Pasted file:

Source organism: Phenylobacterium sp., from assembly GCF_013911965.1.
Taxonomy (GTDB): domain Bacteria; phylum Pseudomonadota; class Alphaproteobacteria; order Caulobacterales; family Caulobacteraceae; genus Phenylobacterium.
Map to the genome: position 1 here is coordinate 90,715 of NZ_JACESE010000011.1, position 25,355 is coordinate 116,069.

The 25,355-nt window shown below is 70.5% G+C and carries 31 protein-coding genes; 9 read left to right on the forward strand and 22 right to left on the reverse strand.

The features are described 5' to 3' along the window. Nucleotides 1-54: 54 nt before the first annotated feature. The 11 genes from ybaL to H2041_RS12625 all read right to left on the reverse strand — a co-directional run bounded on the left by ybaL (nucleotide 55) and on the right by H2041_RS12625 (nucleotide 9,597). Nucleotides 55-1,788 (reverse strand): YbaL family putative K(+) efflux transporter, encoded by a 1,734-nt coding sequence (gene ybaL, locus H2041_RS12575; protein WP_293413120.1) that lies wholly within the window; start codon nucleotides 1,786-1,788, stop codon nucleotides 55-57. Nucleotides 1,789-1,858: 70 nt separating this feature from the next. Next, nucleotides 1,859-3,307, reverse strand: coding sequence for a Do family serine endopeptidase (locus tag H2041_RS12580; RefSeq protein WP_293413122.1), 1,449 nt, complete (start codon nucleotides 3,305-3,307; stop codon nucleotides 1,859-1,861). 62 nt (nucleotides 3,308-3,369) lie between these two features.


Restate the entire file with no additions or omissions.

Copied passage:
Source organism: Phenylobacterium sp., from assembly GCF_013911965.1.
Taxonomy (GTDB): domain Bacteria; phylum Pseudomonadota; class Alphaproteobacteria; order Caulobacterales; family Caulobacteraceae; genus Phenylobacterium.
Map to the genome: position 1 here is coordinate 90,715 of NZ_JACESE010000011.1, position 25,355 is coordinate 116,069.

The 25,355-nt window shown below is 70.5% G+C and carries 31 protein-coding genes; 9 read left to right on the forward strand and 22 right to left on the reverse strand.

The features are described 5' to 3' along the window. Nucleotides 1-54: 54 nt before the first annotated feature. The 11 genes from ybaL to H2041_RS12625 all read right to left on the reverse strand — a co-directional run bounded on the left by ybaL (nucleotide 55) and on the right by H2041_RS12625 (nucleotide 9,597). Nucleotides 55-1,788 (reverse strand): YbaL family putative K(+) efflux transporter, encoded by a 1,734-nt coding sequence (gene ybaL, locus H2041_RS12575; protein WP_293413120.1) that lies wholly within the window; start codon nucleotides 1,786-1,788, stop codon nucleotides 55-57. Nucleotides 1,789-1,858: 70 nt separating this feature from the next. Next, nucleotides 1,859-3,307, reverse strand: coding sequence for a Do family serine endopeptidase (locus tag H2041_RS12580; RefSeq protein WP_293413122.1), 1,449 nt, complete (start codon nucleotides 3,305-3,307; stop codon nucleotides 1,859-1,861). 62 nt (nucleotides 3,308-3,369) lie between these two features.